Shortly after 500 CE, the Syriac-speaking priest and physician Sergius of Resh'aina, who had studied in Alexandria, wrote the first known exposition of Aristotle in a Semitic language. About four centuries later, Abu Bishr Matta, an alumnus of the monastic school of Dayr Qunna in Iraq, completed in Baghdad the Arabic version of the Aristotelian Organon with translations from the Syriac, and in a famous disputation argued the case for Greek logic as a theory of knowledge against rival claims of Arabic grammarians. The articles collected in this volume are concerned with the transmission and development of the Greek achievement among Syriac scholars of the Fertile Crescent during these four centuries, particularly in the fields of rhetoric and philosophy. Some range broadly over general areas, such as the Syriac appropriation of Greek liberal education or the educational curriculum in Syriac monastic schools, while others focus on themes of particular interest, including the influence of Aristotle's Rhetoric or the concept of the philosopher-king. Cumulatively they show how many aspects of Greek culture were received and elaborated in Syriac, and contribute to understanding the ways in which that culture exercised a powerful influence on the medieval Near East and the burgeoning Islamic civilisation.
Contents: Preface; Grammar, rhetoric, and the Enkyklios Paideia in Syriac; Les Pères grecs dans le curriculum théologique et philologique des écoles syriaques; Greek historiography and the 'Chronicle of Joshua the Stylite'; Eastward and westward transmission of classical rhetoric; A portrait of John bar Aphtonia, founder of the monastery of Qenneshre; Guarding the Syriac language in an Arabic environment: Antony of Tagrit on the use of grammar in rhetoric; Syriac rhetorical theory and the Syriac version of Aristotle's Rhetoric; The Syriac reception of Platonic and Aristotelian rhetoric; Syriac panegyric in theory and practice; The philosopher-king in the Rhetoric of Antony of Tagrit. From Themistius to al-Farabi. Platonic political philosophy and Aristotle's Rhetoric in the East; From Synesius to al-Farabi: philosophy, religion, and rhetoric in the Christian Orient; Syriac translators and Greek philosophy in early Abbasid Iraq; Syriac and Syrians as mediators of Greek political thought to Islam; The strategy of the Baghdad philosophers. The Aristotelian tradition as a common motif in Christian and Islamic thought; Christianity in the renaissance of Islam. Abu Bishr Matta, al-Farabi and Yahya ibn 'Adi; Addenda and corrigenda; Index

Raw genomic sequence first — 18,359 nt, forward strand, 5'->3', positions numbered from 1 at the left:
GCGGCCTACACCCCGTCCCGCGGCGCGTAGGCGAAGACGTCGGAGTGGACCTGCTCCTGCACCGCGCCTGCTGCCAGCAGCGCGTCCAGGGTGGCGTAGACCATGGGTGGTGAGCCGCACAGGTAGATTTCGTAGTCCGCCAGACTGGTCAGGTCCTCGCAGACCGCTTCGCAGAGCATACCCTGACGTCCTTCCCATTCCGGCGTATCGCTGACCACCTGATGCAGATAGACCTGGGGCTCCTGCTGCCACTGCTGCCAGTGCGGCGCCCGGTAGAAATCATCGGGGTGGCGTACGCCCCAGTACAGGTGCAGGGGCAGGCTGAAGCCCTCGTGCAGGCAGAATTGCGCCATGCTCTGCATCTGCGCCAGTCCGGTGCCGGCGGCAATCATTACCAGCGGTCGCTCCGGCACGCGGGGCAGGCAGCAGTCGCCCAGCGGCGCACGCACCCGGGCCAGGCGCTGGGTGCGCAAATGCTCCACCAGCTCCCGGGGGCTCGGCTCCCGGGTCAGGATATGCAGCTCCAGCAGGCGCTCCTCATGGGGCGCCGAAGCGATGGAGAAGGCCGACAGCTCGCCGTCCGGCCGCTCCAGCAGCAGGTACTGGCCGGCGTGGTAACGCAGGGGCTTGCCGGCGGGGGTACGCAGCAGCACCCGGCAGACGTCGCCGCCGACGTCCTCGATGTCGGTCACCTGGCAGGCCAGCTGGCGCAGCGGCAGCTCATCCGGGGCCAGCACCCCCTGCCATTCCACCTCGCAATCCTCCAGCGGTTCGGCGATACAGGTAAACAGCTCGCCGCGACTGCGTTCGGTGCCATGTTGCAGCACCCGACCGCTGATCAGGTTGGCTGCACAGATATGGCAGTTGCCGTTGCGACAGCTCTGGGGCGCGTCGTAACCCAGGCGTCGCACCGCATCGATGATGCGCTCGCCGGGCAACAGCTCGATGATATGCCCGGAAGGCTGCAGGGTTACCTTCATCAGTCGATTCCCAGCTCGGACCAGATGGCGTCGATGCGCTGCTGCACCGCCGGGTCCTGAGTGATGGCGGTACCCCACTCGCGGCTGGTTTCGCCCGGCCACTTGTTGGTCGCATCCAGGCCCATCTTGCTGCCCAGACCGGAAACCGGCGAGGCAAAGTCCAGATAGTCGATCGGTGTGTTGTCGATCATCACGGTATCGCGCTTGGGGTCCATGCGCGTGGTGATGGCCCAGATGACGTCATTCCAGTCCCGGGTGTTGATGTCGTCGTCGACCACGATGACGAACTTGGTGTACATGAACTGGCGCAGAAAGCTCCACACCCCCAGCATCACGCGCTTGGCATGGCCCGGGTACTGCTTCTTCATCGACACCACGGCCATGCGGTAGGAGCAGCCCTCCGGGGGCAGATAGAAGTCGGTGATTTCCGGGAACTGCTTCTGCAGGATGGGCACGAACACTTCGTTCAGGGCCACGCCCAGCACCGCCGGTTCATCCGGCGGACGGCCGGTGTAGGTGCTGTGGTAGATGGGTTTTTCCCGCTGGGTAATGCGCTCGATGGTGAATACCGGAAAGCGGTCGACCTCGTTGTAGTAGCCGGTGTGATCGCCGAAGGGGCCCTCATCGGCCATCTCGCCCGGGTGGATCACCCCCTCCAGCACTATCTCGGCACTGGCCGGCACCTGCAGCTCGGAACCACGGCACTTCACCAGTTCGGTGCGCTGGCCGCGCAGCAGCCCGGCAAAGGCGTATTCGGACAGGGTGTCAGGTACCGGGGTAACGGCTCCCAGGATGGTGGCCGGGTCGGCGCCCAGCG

The first title in the Variorum Collected Studies series was published in 1970. Since then well over 1000 titles have appeared in the series, and it has established a well-earned international reputation for the publication of key research across a whole range of subjects within the fields of history.
The history of the medieval world remains central to the series, with Byzantine studies a particular speciality, but the range of titles extends from Hellenistic philosophy and the history of the Roman empire and early Christianity, through the Renaissance and Reformation, up to the 20th century. Islamic Studies forms another major strand as do the histories of science, technology and medicine.
Each title in the Variorum Collected Studies series brings together for the first time a selection of articles by a leading authority on a particular subject. These studies are reprinted from a vast range of learned journals, Festschrifts and conference proceedings. They make available research that is scattered, even inaccessible in all but the largest and most specialized libraries. With a new introduction and index, and often with new notes and previously unpublished material, they constitute an essential resource.
For further information about contributing to the series please contact Michael Greenwood at [email protected]